Acquisition of Funds

The acquisition of funds involves a consideration of the available sources and the time period for which they are needed. A first step for these considerations is the determination of the types of funds to be used and the mix best suited to the situation.

Broadly speaking, there are two basic types of funds: debt (fixed claims by outsiders) and equity (ownership). Four factors influence the choice between the two types:

1. Maturity of the obligating agreement.
2. Priority of claim on income.
3. Priority of claim of assets
4. Voice in management.

Some considerations that influence the types of funds to use are:

1. Suitability: The types of funds must harmonize with the kinds of assets being financed.
2. Volume and stability of income: The more substantial and reliable the flow of income, the more feasible is the adoption of financial leverage (debt financing).
3. Control: The types of funds used reflect the residual owners desire to maintain control of the company.
4. Flexibility: The ability to adjust the source and nature of the funds in response to changes in needs for funds.
5. Characteristics of the economy, including the level of business activity, money, capital markets, and tax developments.
6. Characteristics of the industry, including seasonal variations, nature of competition, regulation and growth potentials.
7. Characteristics of the organization, including legal form, size, status in the industry, credit status and management attitudes and policies.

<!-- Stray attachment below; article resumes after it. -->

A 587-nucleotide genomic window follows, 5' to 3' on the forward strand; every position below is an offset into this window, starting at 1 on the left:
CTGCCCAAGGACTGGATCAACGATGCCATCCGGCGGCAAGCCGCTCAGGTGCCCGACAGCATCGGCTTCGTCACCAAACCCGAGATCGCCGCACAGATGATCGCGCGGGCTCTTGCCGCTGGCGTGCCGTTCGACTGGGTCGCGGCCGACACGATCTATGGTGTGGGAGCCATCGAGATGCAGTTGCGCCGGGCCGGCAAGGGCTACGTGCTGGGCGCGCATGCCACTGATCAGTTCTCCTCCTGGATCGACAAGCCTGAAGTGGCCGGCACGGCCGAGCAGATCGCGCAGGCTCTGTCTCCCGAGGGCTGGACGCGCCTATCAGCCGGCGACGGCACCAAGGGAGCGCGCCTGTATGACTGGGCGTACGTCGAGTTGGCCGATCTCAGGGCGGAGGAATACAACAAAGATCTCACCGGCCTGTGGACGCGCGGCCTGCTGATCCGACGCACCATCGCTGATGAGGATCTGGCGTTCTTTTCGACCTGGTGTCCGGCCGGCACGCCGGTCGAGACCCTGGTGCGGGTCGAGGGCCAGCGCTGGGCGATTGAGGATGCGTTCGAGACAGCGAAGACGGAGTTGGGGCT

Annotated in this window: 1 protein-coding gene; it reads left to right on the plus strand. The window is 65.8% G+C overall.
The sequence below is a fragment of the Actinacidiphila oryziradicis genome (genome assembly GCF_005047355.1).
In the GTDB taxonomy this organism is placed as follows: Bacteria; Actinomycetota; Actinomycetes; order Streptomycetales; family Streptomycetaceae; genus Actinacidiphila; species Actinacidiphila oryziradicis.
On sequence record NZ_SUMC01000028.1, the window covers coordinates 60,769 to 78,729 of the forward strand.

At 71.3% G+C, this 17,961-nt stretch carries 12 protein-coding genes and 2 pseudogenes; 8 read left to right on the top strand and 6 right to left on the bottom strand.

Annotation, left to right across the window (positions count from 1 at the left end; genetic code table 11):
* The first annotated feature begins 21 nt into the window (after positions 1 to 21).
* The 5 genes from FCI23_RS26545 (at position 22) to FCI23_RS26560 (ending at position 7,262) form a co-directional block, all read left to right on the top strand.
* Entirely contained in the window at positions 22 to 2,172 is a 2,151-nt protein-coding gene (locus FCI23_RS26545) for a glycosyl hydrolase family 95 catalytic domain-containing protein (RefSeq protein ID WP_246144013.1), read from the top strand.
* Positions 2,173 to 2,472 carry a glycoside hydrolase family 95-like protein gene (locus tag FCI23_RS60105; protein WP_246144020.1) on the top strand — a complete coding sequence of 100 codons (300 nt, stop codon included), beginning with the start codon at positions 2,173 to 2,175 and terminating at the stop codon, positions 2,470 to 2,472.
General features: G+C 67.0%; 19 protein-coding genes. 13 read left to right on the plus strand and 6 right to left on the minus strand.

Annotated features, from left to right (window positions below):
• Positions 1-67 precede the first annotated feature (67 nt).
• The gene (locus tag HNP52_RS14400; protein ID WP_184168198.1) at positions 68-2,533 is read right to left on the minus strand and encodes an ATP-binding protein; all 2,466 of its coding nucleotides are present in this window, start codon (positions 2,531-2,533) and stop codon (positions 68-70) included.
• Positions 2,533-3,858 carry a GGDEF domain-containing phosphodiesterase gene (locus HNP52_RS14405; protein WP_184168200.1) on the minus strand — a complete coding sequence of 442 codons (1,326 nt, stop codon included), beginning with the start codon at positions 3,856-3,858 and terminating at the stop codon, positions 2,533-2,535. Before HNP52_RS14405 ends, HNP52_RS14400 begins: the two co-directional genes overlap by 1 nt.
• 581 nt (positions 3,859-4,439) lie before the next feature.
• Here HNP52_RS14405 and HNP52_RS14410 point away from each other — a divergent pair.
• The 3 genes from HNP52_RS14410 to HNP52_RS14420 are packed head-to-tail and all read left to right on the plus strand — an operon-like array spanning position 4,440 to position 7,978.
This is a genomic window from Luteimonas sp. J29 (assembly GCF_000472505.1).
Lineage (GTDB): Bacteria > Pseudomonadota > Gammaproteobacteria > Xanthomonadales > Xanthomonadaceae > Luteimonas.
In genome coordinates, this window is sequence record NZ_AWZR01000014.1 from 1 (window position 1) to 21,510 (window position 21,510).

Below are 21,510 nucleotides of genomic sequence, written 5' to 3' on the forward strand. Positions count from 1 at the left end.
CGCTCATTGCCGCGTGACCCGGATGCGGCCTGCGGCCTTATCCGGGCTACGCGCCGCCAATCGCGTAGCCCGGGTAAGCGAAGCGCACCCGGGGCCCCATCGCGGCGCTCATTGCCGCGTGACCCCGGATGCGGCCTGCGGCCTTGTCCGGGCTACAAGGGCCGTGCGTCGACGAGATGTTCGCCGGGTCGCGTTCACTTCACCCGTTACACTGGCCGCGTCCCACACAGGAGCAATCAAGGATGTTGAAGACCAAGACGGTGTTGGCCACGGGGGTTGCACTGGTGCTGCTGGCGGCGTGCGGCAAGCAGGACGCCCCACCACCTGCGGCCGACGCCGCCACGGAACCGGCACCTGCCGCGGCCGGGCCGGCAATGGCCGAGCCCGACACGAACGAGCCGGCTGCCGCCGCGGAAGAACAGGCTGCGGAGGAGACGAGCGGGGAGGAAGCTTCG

8. Economic and social responsibilities.

Acquisition of funds is affected by whether the funds are anticipated for short term intermediate or long term use. One general rule is to match the maturity of the obligation with the income producing life of the asset being financed. A second rule is that regular working capital should be derived from long term sources, whereas fluctuating working capital normally, requires short term debt financing.

A major portion of the funds employed by a successful business is generated by the business itself in the form of depreciation allowances and retained earnings. Outside sources include the sale of equity shares, long term debt securities for investment purposes, and the use of various credit facilities for short term and intermediate term financing. Trade creditors, finance companies, insurance companies, commercial paper houses, factoring companies, government agencies, and commercial banks are some possible outside sources. Circumstances prevailing at the time of the need will dictate the final choice.

For most businesses, commercial banks are relied upon heavily for current funds. Firms generally maintain a close working relationship with one or more commercial banks to provide depositories for the company’s monies, meet payrolls, distribute interest and dividend payments, and handle other money matters; the financial manager turns to commercial banks for aid when short term credit is needed.

In the early stages of the company’s life, banks normally demand extensive information before extending credit, including personal information about the borrower, information about the business, historical accounting data, and facts about the need and use of the loan. After credit is granted, it is expected that the bank will be furnished a record of the borrower’s subsequent business performance.

Successful acquisition of long term (capital) funds depends upon the competence of the financial manager in knowing who the principal buyers are, the best contacts with the capital market, and the factors that underline a good capital structure. The manager must keep informed of recent trends in the market for corporate securities (such as the increasing importance of pension and retirement funds) and of the impact of institutional buyers on the market. He should know the important classes of buyers such as life insurance companies, commercial and mutual savings banks, investment companies and individual investors.

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